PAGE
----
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Latest treatment options and news about cataracts, dry eye syndrome and other eye care topics.

How serious is cataract surgery?

by Damion Wasylow 9 January 2017 13:21 PM

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Any type of surgical procedure is serious, as they all involve some level of risk. Thankfully, cataract surgery has a relatively low occurrence of complications and a high probability of success when performed by an experienced ophthalmologist. Approximately 3 million Americans per year have cataract surgery with 99.5% experiencing minor or no postoperative complications, according to statistics from the U.S. Centers for Disease Control and Prevention.

Still, you should always carefully consider the risks and rewards of any procedure, and discuss your specific prognosis with your doctor. If you then choose to proceed with cataract surgery, here’s what you can expect.

Cataract Surgery Overview

Cataract surgery replaces the patient’s damaged natural eye lens with an intraocular lens implant. There are two basic categories of cataract surgery: traditional and laser-assisted. The two procedures differ greatly in how they are performed, the patient’s recovery experience and the likelihood of complications.

If your ophthalmologist only offers traditional cataract surgery, seek a second opinion to properly familiarize yourself with both options. Laser-assisted cataract surgery is generally preferred, as it is completely pain-free, stitch-free and produces fewer traumas to the eye, allowing for faster healing.

Cataract Surgery Recovery

Most laser-assisted cataract surgery patients report improved vision while still in the recovery room. Patients wear an eye shield off-and-on for up to a few days, and may initially experience some cloudy or blurred vision, and potentially some redness. These are normal short-term side effects. Some see clearly almost immediately, while others require a week or two.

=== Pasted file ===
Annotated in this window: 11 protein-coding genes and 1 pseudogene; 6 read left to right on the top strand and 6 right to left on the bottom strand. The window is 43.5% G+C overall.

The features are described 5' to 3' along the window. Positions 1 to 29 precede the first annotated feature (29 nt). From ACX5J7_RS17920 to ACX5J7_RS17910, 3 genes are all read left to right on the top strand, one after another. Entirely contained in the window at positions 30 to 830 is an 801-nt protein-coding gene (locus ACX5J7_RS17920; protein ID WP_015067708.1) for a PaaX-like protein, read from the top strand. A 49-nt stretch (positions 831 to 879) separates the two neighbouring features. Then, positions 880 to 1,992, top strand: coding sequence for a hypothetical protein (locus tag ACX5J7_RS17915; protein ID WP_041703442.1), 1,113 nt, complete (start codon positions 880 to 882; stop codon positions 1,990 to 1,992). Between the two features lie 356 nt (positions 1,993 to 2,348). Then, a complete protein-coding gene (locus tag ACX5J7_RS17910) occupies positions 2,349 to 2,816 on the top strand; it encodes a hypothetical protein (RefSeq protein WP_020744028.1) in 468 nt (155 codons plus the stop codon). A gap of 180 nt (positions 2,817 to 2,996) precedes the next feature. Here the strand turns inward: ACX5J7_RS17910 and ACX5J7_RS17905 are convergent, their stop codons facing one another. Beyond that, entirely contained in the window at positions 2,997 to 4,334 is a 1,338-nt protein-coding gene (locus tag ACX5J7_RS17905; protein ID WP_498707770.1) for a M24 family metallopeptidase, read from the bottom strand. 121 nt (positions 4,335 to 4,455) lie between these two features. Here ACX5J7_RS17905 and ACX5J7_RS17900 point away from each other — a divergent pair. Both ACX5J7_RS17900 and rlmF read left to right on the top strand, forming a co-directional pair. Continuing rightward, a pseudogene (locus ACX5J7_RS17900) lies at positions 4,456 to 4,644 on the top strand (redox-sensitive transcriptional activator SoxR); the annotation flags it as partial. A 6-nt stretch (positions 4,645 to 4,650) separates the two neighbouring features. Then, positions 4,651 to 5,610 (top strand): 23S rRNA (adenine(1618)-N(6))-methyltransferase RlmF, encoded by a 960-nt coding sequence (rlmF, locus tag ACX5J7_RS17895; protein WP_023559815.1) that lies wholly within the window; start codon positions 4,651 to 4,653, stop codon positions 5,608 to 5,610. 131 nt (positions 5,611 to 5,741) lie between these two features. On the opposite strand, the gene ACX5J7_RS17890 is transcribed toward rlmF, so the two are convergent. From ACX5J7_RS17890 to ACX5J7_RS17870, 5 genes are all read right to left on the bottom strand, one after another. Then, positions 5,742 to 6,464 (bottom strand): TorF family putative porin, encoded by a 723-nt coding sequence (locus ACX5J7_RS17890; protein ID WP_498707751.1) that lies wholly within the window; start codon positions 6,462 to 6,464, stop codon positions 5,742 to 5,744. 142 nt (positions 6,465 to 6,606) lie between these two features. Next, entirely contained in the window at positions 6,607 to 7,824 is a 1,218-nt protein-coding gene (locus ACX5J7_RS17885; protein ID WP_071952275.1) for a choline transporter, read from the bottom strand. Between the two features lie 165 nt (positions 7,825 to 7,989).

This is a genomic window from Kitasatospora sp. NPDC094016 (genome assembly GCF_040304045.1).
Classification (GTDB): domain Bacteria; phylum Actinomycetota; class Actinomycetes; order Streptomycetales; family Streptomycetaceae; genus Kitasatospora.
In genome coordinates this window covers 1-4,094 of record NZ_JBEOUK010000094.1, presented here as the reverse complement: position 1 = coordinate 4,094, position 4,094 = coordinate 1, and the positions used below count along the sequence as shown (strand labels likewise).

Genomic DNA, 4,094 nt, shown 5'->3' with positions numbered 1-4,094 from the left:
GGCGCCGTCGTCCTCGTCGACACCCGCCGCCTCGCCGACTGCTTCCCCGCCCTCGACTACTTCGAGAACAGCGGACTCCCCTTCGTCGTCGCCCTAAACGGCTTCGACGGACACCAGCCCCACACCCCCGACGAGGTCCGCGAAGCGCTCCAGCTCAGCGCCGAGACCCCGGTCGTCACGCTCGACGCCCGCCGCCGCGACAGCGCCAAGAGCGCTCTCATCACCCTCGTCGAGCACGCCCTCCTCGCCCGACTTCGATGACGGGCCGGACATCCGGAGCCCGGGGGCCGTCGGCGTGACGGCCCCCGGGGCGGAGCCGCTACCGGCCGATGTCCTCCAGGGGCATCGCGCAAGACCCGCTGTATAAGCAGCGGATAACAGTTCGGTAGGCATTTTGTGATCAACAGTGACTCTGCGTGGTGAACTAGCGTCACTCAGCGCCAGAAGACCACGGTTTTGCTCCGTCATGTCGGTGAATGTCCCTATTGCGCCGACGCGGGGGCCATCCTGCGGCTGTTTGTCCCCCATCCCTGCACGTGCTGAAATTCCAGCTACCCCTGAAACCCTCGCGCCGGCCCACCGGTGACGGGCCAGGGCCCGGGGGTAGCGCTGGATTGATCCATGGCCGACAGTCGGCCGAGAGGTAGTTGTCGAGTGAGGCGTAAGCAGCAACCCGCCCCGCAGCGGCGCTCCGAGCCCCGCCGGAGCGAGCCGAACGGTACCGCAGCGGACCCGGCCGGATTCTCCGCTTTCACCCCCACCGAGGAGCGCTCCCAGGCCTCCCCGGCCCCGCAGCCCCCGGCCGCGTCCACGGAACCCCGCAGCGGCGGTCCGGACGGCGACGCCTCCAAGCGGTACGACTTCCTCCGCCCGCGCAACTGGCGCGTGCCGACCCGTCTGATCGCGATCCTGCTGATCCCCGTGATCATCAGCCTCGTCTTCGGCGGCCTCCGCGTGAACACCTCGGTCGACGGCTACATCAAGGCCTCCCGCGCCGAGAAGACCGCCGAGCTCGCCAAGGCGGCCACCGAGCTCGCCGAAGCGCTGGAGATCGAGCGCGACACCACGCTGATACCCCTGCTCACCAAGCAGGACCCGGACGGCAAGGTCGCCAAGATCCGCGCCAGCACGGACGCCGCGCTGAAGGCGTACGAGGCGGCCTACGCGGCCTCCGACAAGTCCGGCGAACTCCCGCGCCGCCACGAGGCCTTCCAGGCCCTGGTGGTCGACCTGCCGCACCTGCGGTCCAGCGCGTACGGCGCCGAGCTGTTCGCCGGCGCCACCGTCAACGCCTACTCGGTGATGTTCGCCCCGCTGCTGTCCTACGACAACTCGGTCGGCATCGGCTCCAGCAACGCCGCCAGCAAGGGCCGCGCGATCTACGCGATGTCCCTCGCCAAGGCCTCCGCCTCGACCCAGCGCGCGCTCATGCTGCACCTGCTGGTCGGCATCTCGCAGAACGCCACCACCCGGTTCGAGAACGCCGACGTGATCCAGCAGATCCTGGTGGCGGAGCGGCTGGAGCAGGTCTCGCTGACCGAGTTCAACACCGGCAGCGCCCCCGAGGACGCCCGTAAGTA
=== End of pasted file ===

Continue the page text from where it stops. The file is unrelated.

Your surgeon may ask you to come into the office for a follow-up visit a day or two after surgery to ensure you are healing normally.

As stated before, serious cataract surgery complications are extremely rare. The procedure does not require full sedation, eliminating many potential health risks. Complications can include inflammation, infection, bleeding, swelling, drooping eyelid, retinal detachment, glaucoma and loss of vision, among others. Patients with other existing eye diseases or medical conditions are at increased risk for such complications, but the overall incidence is still less than 0.5%. This makes cataract surgery one of the safest procedures in the country.

The decision to have cataract surgery is one you should always discuss with both your eye physician and family. Ask plenty of questions to make sure you have a solid understanding of the risks and benefits. For a consultation, contact North Florida Cataract Specialists and Vision Care today.

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